It is important that all stakeholders consider all of the reasons for the growth in the black market, not just focus on the caregivers. Attacking caregivers comes across as a way to kill the competition, and if the industry does away with caregivers, it will gain all of the patients as customers. As with the government, industry also stands to gain from doing away with caregivers. Part of the reason for the recent attacks could be a side effect of the overall strategy to legalize marijuana. According to a 2012 Denver Post article that interviewed Mason Tvert and Rob Kampia from the Marijuana Policy Project, the strategy to legalize marijuana is to first legalize medical marijuana, and then introduce recreational marijuana. As a result, law makers are trying to take away caregiver and patient rights in order to force them to a retail model to gain more revenue. The ethics of this are questionable considering that people voted for the medical marijuana laws in good faith. It is not fair to “bait and switch” voters.
Caregivers are still very much needed in our community. Attacking them as the sole reason for diversion to the black market is discrimination. We should all be able to coexist together and helping each other improve our laws by empowering each other, not tearing each other down in working groups or attempt to reduce rights that people voted for self-gain. We should be working together to find solutions mutually beneficial to us all. Caregivers provide a very valuable service to their patients. Being a caregiver is very individualized based on the patients needs. Some people need more assistance in life than others. Those that just need marijuana can go to a dispensary, those that want a more personal relationship with their caregiver should have that right, especially since they voted for that right. Dispensaries and retail centers do not give the same level of attention and care to their customers as a personal caregiver does, and more people desire a more detailed level of attention. Caregivers play a critical role in providing access to medical marijuana in remote places, produce and administer medicine for their family members and close friends, and act as an additional resource for providing needs to improve quality of life.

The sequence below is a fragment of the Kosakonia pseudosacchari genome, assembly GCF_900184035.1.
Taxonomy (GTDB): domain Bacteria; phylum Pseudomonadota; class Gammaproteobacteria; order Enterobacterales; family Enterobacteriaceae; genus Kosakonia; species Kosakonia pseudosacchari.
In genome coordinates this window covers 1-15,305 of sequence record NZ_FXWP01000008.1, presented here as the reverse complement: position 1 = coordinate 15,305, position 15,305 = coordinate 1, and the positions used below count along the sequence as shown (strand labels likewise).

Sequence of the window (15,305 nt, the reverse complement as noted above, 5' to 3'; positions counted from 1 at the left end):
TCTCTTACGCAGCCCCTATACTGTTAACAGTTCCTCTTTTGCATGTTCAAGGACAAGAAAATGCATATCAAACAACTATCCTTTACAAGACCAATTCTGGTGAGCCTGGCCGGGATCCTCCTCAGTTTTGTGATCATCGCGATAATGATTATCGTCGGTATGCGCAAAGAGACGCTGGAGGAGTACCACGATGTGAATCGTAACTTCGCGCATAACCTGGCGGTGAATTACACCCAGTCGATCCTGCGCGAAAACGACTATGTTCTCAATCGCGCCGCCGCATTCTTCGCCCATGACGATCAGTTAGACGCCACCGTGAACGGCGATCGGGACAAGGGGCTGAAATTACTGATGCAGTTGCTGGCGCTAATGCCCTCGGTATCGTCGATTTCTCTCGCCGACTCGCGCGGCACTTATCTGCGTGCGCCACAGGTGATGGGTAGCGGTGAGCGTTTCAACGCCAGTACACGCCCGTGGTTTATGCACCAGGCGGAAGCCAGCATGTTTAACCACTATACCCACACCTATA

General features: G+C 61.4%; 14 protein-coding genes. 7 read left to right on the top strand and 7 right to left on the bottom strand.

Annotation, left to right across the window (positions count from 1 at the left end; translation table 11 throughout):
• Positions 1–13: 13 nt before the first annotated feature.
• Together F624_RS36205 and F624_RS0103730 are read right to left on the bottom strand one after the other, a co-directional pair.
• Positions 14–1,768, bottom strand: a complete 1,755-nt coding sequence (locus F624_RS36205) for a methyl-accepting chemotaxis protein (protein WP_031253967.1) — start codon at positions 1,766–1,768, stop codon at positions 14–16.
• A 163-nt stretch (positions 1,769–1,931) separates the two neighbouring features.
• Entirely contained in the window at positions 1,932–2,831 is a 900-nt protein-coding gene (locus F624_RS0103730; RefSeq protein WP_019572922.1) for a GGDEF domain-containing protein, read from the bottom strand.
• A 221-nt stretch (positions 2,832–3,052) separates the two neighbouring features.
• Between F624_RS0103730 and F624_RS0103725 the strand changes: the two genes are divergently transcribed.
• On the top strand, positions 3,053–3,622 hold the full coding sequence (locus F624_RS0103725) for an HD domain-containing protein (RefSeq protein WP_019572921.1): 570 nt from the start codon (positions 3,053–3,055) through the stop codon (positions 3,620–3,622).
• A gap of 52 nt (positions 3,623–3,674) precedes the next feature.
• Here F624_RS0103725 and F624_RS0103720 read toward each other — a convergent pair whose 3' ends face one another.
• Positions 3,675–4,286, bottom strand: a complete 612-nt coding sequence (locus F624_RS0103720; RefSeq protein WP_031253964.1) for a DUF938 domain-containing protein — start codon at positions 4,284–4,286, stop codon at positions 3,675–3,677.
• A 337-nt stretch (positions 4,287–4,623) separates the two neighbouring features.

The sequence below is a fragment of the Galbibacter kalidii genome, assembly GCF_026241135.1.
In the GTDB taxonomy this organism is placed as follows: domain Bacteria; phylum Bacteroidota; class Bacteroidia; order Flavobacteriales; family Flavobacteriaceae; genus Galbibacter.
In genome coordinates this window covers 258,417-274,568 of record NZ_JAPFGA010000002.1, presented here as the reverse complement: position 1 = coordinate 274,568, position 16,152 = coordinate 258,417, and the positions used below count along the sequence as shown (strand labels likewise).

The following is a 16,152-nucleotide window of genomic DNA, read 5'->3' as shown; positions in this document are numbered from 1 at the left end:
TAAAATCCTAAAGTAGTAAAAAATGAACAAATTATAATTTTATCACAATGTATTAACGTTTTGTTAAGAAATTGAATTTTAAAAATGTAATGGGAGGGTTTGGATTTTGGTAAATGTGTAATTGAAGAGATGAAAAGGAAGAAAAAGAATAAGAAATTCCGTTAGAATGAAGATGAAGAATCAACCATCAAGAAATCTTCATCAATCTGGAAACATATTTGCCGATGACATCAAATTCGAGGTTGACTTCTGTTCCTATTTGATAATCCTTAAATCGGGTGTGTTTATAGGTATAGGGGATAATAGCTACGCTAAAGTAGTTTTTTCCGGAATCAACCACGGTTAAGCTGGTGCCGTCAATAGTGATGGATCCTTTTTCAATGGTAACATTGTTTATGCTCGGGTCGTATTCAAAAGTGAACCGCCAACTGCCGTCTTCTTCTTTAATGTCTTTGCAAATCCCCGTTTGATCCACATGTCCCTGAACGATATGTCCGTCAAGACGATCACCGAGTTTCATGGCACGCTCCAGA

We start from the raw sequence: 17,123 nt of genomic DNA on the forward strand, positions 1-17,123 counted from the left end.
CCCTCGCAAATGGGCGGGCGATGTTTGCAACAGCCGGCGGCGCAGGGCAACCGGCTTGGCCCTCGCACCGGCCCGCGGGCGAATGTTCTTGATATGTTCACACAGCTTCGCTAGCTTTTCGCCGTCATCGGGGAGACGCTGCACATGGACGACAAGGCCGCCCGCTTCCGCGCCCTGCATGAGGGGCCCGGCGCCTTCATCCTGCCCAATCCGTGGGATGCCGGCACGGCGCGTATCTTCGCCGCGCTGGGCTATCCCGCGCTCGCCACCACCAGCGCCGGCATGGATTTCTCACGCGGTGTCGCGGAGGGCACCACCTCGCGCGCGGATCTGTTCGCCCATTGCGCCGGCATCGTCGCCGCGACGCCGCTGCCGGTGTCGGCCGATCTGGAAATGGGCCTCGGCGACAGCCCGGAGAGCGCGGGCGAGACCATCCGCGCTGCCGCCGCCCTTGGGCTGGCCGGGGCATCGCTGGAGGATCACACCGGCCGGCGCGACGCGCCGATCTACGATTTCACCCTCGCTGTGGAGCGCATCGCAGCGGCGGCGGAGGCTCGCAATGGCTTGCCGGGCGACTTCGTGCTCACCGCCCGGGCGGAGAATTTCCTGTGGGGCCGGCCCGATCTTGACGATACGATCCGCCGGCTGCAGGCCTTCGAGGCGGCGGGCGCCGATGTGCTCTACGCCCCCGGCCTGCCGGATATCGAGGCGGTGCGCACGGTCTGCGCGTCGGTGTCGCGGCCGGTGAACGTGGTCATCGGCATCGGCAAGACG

The Cannabis Caregivers Alliance was founded after a concerned group of caregivers and other stakeholders came together. Launching as a 501 (c) 4 affiliate of the Cannabis Consumers Coalition, the CCA will be working hard to fight for rights under Amendment 20 along with other consumer rights issues. Patients and caregivers are consumers as well, so are the organizations that sustain them. Battling this issue is a community endeavor. We need all hands on deck to protect caregiver and patient rights. For more information on how you can help, like the Cannabis Consumer Coalition’s Facebook Page https://www.facebook.com/MJConsumer, the Cannabis Caregivers Alliance Page https://www.facebook.com/420CannaCare, or on Twitter @MJConsumer.